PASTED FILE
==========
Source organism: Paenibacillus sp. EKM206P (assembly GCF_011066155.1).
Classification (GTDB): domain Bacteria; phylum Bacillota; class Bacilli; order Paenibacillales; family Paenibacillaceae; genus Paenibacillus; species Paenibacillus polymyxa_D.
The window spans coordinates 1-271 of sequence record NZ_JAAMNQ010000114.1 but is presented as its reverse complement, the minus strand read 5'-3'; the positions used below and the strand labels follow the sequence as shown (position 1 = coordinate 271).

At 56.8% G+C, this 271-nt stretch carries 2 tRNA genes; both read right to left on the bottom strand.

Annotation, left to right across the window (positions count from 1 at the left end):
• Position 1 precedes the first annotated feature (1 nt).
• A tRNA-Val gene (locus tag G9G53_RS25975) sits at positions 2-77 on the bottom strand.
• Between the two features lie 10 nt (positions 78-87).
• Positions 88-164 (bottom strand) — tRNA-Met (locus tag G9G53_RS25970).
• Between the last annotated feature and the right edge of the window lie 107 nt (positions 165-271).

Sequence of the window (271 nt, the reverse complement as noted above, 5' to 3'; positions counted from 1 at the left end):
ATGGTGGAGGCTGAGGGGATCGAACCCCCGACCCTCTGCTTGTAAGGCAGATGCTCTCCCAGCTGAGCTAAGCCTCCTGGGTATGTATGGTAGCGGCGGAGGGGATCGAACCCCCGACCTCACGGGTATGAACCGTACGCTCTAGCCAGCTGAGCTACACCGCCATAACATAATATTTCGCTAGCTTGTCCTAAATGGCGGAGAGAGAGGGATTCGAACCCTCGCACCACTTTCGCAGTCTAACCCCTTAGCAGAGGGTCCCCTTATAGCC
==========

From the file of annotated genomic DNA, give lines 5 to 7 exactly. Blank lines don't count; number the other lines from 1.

Annotation, left to right across the window (positions count from 1 at the left end):
• Position 1 precedes the first annotated feature (1 nt).
• A tRNA-Val gene (locus tag G9G53_RS25975) sits at positions 2-77 on the bottom strand.